Fires were not uncommon in the tightly packed shops and apartments of Rome. But as long as he had been one of the city watchmen, Lucius Metellus had not seen flames as large as these or felt heat as scalding as that which emanated from the Circus Maximus.
This was the ninth day of the fire, and he and his fellow watchmen almost despaired of putting it out. So had the citizens who had volunteered to help them. Already they had come and gone.
Lucius could not blame them. His arms were heavy from carrying buckets of water and from relieving Marcus when he fell asleep at the pump.
Everyone was aching from sleep deprivation; they could only take quick naps before they were back to the expanding flames and billowing smoke. On this ninth day, though, it was all over. Lucius and the others had finally succeeded in putting out the fire.
No doubt coals were still smoldering and remnants of flame still threatened some of Rome’s buildings, but these were small fires that could easily be extinguished by those who lived in the area. Those who had already lost their homes, he had heard, could find shelter and provisions in the palaces of the emperor.
“Our Nero is certainly great,” Marcus said as the watchmen returned to the barracks for some much-needed rest.
“That sounds like sarcasm.”
Marcus frowned bitterly. He limped along next to his friend, still smarting from the punishment he had received for falling asleep. “I have heard rumors that he started that fire himself and intends to blame the Christians. You’d better hope the Prefect doesn’t ask where you’re always sneaking off to after your nightly duties.”
“Keep your voice down,” Lucius pleaded. Then, fear gnawing at him, he asked, “Did you follow me?”
“Yes, some of the men were getting curious, so I volunteered.”
“And what did you tell them?”
“That you were off gambling.”
“I don’t gamble!”
Marcus cut off Lucius’s protests with a gesture and a sardonic smile. “Yes, you do. You gamble with your life.”
The next morning, the Prefect announced to the men that they should be on the lookout for any Christians, who were responsible for the catastrophe that they had all just put an end to. Lucius nearly choked on his breakfast.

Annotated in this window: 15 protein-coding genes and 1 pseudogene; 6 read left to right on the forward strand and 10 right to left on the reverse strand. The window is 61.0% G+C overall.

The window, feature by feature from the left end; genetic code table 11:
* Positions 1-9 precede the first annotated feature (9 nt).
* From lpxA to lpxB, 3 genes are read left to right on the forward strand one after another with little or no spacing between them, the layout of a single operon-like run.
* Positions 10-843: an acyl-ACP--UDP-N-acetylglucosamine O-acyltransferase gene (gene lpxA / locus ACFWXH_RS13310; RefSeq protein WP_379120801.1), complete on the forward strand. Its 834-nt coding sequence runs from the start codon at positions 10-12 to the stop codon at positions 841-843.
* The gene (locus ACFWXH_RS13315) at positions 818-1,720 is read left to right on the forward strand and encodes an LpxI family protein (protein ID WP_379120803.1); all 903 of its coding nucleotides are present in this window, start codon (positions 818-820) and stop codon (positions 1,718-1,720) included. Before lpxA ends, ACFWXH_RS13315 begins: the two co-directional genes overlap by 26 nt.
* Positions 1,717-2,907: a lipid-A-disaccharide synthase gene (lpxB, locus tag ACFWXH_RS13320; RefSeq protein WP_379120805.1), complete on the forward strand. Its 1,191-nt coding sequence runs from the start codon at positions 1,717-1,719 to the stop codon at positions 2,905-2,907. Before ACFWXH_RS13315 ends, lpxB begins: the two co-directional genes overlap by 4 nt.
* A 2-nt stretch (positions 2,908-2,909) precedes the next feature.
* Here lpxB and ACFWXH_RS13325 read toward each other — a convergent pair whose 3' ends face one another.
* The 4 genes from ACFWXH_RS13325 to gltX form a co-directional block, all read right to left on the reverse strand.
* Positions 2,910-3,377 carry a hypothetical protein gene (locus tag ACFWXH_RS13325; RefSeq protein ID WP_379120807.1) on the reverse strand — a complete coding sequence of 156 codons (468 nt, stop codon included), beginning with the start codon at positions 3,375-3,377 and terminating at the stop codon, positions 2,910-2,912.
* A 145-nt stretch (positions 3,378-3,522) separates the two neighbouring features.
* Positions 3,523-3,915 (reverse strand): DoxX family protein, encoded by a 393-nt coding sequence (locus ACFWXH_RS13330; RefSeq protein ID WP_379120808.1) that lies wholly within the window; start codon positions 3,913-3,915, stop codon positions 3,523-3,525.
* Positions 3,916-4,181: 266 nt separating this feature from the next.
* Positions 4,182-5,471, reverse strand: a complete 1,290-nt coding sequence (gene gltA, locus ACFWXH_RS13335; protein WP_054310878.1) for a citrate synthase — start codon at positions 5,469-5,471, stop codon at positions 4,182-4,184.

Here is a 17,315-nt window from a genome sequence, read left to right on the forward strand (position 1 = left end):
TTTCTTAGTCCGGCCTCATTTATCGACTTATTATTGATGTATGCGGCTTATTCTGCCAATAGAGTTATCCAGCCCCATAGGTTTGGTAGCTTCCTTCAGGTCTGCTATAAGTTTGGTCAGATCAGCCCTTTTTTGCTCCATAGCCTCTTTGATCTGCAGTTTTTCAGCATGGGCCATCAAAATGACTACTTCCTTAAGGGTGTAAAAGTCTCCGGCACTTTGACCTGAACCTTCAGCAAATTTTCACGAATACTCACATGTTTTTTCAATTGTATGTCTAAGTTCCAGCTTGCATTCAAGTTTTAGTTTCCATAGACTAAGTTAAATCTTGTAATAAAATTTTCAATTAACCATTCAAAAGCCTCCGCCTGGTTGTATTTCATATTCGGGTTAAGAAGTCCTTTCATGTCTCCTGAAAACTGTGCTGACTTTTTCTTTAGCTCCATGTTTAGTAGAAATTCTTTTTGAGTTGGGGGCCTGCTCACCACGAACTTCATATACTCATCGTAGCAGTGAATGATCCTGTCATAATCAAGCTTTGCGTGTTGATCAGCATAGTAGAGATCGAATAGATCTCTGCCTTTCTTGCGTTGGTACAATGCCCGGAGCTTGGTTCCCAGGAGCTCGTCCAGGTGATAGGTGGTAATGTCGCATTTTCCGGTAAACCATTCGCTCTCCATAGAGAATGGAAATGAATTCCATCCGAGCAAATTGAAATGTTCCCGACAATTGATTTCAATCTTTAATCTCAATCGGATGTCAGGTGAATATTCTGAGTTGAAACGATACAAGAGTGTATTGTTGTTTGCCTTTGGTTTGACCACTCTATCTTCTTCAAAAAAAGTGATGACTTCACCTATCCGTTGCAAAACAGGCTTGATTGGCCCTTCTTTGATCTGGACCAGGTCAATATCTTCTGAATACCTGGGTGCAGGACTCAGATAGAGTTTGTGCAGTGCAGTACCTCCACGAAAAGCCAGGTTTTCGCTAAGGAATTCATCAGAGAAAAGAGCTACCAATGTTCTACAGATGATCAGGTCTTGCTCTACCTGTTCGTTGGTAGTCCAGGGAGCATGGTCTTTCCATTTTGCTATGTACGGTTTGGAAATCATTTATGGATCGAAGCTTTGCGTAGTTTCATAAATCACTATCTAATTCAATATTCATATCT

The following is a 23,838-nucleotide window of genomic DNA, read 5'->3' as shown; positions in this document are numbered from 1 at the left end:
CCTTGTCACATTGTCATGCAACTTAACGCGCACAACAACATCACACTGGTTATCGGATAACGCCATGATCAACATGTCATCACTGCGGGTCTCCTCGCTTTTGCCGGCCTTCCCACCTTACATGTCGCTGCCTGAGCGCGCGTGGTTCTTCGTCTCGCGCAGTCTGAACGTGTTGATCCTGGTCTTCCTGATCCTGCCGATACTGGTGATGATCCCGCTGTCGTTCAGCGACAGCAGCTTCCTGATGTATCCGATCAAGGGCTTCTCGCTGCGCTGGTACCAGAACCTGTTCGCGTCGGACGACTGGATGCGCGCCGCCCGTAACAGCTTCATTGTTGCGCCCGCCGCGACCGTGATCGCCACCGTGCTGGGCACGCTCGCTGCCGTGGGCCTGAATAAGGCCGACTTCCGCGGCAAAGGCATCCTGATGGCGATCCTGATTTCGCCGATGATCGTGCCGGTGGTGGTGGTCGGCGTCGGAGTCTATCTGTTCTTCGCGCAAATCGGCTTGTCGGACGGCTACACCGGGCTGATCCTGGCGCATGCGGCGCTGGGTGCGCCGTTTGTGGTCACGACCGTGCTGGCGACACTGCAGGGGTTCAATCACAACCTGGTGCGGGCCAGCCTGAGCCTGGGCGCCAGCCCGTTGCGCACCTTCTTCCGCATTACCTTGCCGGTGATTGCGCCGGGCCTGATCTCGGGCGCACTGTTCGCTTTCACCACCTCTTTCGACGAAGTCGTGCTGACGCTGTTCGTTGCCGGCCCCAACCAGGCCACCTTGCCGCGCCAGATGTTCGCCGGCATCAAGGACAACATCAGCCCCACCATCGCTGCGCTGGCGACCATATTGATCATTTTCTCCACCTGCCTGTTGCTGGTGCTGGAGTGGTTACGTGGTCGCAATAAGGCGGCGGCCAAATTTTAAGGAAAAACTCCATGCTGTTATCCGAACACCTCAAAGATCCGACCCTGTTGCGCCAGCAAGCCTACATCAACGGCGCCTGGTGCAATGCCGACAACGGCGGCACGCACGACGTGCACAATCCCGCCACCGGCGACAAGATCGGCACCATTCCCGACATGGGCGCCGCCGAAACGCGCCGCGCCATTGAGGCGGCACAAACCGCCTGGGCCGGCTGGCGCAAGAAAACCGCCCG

Was that man in the corner watching him?
Did the Prefect suspect?
Lucius shook his head to clear these thoughts, and he sent an anxious prayer to his Heavenly Father.
He finished the meal in peace.
Days later, he wished he could feel the same place as he sneaked to the small gathering of believers that met every Sunday. He felt like a condemned man, and imagined that every step brought him closer to his violent death.
He was not wrong, for the meeting place had been under suspicion for a long time. This week, everyone who set foot in the house was seized and dragged away to be put through a quick trial and then sent to the Coliseum.
The rough fibers of the rope that bound Lucius’s hands scratched uncomfortably, but he barely noticed. He wanted to run away from the fire that a soldier set near his feet, but a wooden pole held him firmly in place. Tendrils of flame began their slow crawl up the pole.
The crowd roared.
Smoke filled his lungs and fire filled his vision.
He cried in pain and turned his eyes Heavenward.
Then, he made his eternal escape from fire.
The opinions expressed by authors may not necessarily reflect the opinion of FaithWriters.com.
If you died today, are you absolutely certain that you would go to heaven? You can be right now. CLICK HERE
JOIN US at FaithWriters for Free. Grow as a Writer and Spread the Gospel.